Technological evolution in Hindi cinema – Part I

Tech That123

It’s been a long and eventful technological journey for Hindi cinema over the decades, though not all technology-driven changes or (r)evolutions have been welcomed, at least initially, with open arms. Proof of this lies in the fact that when Alam Ara, India’s first talkie (in Hindi) was released by Ardeshir Irani in 1931, we still continued to make silent films until 1934.

And why was that? Simply because the theatrical style of delivering then spoken lines was found boring after the rapid action found in silent movies! From 7 songs in Alam Ara, we needed to go as high as 71 of them in Indrasabha (1932) and have similar numbers (often more than 20 or 30!) of songs before talkies began to be accepted! Generally speaking, the higher the number of songs, thegraeter was the business!

The use of 3-D with Sanjay Leela Bhasali’s Padmavati (an action and dance spectacle) may mean a new life for this format that has reached the skies in Hollywood but has rarely been used judiciously over here. 3D was first used in the 1984 Malayalam film My Dear Kuttichattan that was a roaring hit. It was then dubbed as Chhota Chetan in Hindi and was also a big hit, so much so that they added a few scenes with Urmila Matondkar (then hot at the b-o.) and some well-known artistes like Shakti Kapoor, a couple of tracks by Anu Malik, and released it in 1998 again to tepid success.

In purely Hindi cinema, there was a long gap after Raj Sippy’s Shiva Ka Insaaf (the first Hindi 3D film that bombed in terms of budget) and the South film Mahashaktimaan (a complete flop), both released in 1985. Vikram Bhatt’s Haunted 3-D (2011) was the first film actually shot in 3D, and did average business. Bhatt’s Raaz 3 (2012) and Remo D’Souza’s musical dance franchises ABCD and ABCD 2 were the only 3D hits until now. Even Sholay converted into 3-D in 2014 did not interest today’s  audiences!

Let us also look now at other technological leaps

The first film for which a music record was issued was Imperial Film Company’s Madhuri (1932) with music by Pransukh M. Nayak. Thanks to technological limitations, not all the songs in that pre-playback era were available on the record!

In 1932 itself, the first bi-lingual was also made by Prabhat Film Company as Ayodhye Cha Raja (Marathi) and Ayodhya Ka Raja (Hindi). This too was a tough feat in those days.

Prabhat Film Company’s Amrit Manthan (1934) was the first Hindi film known with background music, in which classical-based composer Keshavrao Bhole composed some interesting BGM for those days. On the other hand, J.B.H. Wadia’s Naujawan in 1937 became the first ‘song-less’ talkie.

Tech That456

Ardeshir Irani, producer of Alam Ara, also conceived the idea of producing a colour film. Kisan Kanya (1937) made with the Cinecolor process whose rights he obtained from the proprietary American company, was thus the first such film made indigenously.  The film was produced by Imperial Film Company and directed by Moti B. Gidwani.

Although limited in tone, Cinecolor had advantages over Technicolor as the color rushes were available within 24 hours, the process cost only 25 percent more than black-and-white photography and the film could be used in modified black-and-white cameras, unlike with Technicolor.

However, Prabhat’s breakaway partner, filmmaker V. Shantaram, had earlier produced a Marathi film, Sairandhri (1933) which had scenes in color, but the film had been processed in Germany.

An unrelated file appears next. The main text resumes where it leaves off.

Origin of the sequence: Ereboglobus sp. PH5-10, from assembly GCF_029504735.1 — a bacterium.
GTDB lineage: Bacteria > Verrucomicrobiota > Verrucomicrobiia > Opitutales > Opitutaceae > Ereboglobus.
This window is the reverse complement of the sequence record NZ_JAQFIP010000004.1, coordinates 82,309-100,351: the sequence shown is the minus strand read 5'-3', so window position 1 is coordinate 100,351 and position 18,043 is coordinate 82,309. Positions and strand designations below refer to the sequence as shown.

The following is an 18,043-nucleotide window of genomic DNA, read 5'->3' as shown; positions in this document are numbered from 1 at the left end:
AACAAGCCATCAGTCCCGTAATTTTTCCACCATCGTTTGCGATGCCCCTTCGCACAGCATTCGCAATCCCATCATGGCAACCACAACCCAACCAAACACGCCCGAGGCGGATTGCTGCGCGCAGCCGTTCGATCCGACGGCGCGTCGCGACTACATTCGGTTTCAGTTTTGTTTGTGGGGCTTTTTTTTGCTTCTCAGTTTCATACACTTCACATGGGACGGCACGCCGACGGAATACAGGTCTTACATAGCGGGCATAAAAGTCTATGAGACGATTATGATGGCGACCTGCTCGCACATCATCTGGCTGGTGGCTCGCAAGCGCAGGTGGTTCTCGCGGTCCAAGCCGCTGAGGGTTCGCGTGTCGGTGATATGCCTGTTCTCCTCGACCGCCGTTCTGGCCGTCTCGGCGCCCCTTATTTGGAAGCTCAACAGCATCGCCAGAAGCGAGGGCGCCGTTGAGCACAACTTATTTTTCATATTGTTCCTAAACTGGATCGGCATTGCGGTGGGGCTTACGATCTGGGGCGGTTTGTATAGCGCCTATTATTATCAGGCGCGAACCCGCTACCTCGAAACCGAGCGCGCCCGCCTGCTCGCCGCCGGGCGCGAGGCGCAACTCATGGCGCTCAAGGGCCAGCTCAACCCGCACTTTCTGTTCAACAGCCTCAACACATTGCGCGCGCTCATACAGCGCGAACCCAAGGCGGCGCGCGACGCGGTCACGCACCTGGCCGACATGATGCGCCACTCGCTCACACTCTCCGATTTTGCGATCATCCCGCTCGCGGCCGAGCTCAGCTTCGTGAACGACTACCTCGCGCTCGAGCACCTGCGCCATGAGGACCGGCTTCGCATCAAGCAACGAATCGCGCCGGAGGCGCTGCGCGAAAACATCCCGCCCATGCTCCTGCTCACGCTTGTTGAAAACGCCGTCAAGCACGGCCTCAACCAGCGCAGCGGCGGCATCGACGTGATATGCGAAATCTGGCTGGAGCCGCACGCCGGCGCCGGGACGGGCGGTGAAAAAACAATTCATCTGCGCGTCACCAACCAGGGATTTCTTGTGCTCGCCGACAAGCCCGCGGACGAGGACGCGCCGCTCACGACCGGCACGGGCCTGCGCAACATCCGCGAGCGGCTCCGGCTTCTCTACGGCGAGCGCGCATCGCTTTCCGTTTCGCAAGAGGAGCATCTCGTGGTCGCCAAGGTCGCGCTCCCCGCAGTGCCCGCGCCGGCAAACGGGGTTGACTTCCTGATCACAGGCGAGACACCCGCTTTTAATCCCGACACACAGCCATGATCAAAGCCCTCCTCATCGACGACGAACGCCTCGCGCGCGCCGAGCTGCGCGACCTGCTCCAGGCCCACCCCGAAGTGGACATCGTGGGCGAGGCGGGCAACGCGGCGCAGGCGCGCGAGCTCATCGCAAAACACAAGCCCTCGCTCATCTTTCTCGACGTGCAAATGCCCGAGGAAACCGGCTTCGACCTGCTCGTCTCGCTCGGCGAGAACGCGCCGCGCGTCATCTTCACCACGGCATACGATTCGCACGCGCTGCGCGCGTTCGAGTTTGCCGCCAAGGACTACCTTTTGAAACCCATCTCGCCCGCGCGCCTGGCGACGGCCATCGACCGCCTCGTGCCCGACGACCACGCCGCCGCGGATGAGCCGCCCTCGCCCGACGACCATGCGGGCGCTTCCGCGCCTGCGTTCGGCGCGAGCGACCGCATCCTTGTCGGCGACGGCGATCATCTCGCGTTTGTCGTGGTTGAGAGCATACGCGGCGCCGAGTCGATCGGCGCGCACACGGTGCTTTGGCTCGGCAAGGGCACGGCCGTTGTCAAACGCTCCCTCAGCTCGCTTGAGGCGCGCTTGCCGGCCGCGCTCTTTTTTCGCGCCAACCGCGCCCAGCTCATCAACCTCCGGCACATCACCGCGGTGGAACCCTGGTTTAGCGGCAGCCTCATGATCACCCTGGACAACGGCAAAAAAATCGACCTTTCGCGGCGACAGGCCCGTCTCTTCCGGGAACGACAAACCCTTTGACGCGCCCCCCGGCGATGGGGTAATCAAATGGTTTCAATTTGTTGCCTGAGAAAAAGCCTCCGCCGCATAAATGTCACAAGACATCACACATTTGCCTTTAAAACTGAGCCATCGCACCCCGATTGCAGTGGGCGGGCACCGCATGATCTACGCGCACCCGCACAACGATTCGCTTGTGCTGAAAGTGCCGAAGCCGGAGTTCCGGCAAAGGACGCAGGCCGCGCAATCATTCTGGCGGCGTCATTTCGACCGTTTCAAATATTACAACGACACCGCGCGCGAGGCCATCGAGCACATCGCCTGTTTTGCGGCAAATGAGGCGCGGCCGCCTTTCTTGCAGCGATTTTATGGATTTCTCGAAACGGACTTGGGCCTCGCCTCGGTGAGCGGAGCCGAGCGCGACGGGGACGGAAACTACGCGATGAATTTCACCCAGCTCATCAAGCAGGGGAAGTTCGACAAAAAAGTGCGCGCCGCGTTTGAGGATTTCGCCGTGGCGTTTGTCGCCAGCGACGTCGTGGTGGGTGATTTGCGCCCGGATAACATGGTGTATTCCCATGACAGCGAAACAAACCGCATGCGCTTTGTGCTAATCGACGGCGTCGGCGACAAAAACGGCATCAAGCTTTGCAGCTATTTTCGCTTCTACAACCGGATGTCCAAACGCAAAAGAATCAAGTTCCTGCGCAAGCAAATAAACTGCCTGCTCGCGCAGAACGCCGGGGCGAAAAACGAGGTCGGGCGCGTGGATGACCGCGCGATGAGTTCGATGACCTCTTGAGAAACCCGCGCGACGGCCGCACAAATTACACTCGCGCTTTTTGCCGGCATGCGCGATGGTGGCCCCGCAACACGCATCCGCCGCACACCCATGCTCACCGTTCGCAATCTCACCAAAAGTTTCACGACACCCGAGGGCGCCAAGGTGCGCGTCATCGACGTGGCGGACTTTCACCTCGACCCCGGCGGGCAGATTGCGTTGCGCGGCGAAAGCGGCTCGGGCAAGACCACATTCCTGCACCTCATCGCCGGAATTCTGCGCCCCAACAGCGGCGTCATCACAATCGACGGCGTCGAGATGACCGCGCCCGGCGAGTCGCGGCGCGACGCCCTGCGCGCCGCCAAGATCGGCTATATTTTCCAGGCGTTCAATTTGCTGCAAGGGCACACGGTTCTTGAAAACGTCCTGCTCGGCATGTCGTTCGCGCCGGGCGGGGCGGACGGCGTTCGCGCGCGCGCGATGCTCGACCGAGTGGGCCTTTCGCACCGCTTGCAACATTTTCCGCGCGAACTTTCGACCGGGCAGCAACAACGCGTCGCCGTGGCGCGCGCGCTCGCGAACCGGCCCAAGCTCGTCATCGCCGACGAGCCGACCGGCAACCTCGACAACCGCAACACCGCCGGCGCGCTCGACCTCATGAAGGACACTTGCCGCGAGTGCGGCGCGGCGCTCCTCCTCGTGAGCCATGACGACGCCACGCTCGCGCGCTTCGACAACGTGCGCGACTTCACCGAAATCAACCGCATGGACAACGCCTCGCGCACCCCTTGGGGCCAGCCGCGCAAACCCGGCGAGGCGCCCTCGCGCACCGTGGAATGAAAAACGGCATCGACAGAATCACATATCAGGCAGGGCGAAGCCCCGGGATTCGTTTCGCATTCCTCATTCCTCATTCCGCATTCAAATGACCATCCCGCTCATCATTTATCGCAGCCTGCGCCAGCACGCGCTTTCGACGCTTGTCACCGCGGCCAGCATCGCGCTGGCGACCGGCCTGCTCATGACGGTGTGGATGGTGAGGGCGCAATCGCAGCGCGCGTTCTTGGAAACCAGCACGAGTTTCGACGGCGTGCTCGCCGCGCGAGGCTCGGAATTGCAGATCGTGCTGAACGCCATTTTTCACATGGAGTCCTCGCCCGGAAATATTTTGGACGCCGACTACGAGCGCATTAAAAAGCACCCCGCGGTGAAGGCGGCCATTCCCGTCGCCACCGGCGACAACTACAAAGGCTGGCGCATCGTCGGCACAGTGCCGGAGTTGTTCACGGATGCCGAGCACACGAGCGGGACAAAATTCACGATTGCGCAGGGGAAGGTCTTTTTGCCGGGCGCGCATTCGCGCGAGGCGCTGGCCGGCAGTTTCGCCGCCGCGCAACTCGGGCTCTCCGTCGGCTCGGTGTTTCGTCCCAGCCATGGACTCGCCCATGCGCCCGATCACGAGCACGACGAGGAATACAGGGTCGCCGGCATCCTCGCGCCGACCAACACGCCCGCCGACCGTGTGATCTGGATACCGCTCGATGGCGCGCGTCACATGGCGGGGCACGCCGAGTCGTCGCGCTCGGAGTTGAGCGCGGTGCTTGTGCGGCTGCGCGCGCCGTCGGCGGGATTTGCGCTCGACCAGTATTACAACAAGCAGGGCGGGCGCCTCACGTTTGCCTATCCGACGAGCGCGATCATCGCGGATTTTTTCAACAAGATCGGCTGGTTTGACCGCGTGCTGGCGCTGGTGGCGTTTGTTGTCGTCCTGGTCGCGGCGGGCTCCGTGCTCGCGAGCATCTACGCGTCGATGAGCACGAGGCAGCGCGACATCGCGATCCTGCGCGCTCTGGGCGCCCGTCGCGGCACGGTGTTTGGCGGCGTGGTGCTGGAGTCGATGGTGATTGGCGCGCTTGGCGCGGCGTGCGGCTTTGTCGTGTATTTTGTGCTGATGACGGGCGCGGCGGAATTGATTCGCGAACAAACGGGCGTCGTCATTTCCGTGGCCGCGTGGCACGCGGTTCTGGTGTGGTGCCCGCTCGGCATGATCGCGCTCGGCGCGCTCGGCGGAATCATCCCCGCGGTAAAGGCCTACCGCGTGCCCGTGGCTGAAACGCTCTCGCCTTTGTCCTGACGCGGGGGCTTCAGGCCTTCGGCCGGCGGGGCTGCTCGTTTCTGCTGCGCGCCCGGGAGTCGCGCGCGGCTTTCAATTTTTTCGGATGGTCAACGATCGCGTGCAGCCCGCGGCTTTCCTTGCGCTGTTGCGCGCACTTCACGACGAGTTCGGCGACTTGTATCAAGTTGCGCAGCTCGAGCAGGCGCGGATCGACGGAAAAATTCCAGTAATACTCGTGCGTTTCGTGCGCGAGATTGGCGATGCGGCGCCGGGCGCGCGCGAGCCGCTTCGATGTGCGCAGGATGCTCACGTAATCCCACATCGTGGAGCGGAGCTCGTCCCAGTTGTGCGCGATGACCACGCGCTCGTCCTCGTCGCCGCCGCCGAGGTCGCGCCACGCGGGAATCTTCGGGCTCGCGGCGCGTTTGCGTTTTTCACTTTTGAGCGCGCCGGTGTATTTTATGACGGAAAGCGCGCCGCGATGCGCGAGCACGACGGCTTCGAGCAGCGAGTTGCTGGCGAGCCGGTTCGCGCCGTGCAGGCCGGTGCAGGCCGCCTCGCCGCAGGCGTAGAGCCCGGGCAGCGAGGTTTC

Ultimately, however, it was Technicolor that triumphed globally, and also in Hindi cinema with Mehboob Khan’s Aan (1952). Naushad also used of a 100-piece orchestra for the first time in this film, and the music was mixed and mastered in London. In Hindi films subsequently, Kodak’s Eastmancolor came to rule.

S.K. Ojha’s Naaz (1954) starring Ashok Kumar and Nalini Jaywant, was the first film to have shots of London and Cairo-but the stars never went there. It was Raj Kapoor’s Sangam (1964) that paved the way for stars shooting there, filming exotic songs and also scenes in various countries abroad.

This led the way for several films to be shot abroad, including the super-hit Ankhen (1968), the successes Love In Tokyo and An Evening In Paris and some flops. Among the flops was the Raj Kapoor movie Around The World, which was the first film in 70mm.

However, budgets went through the roof for films shot abroad, and so many such films became either mediocre successes (like Ramanand Sagar’s Charas) or flops (like Barood). The film after which shooting abroad actually picked up slowly was Yash Chopra’s Chandni (1989), the trend peaking after his Dilwale Dulhania Le Jayenge (1995).

Coming to 70 mm, Around The World was shot with a 7 centimeter-wide (70 mm) film in Technicolor, and when such a film was shown in 35 mm normal theatres, thanks to the ratio of 1:2.20 ratio, the sides of the images would get cut. However, very limited 70 mm prints were made, and in Mumbai, they were shuttled back and forth in cars between the only two cinema halls that deigned to screen Hindi films and had the equipment to screen 70mm films!

Around The World was also shot in six-track magnetic Stereophonic Sound. But until the 1975 Sholay, the 70 mm format with Stereophonic Sound never became popular. After 1975, multiple films were announced in that format but never made, again for budgetary reasons, as they would need a huge assembly of stars to pull in sufficient audiences to recover investment. Incidentally, Sholay too saw prints shuttling between movie-halls in Mumbai and Delhi!

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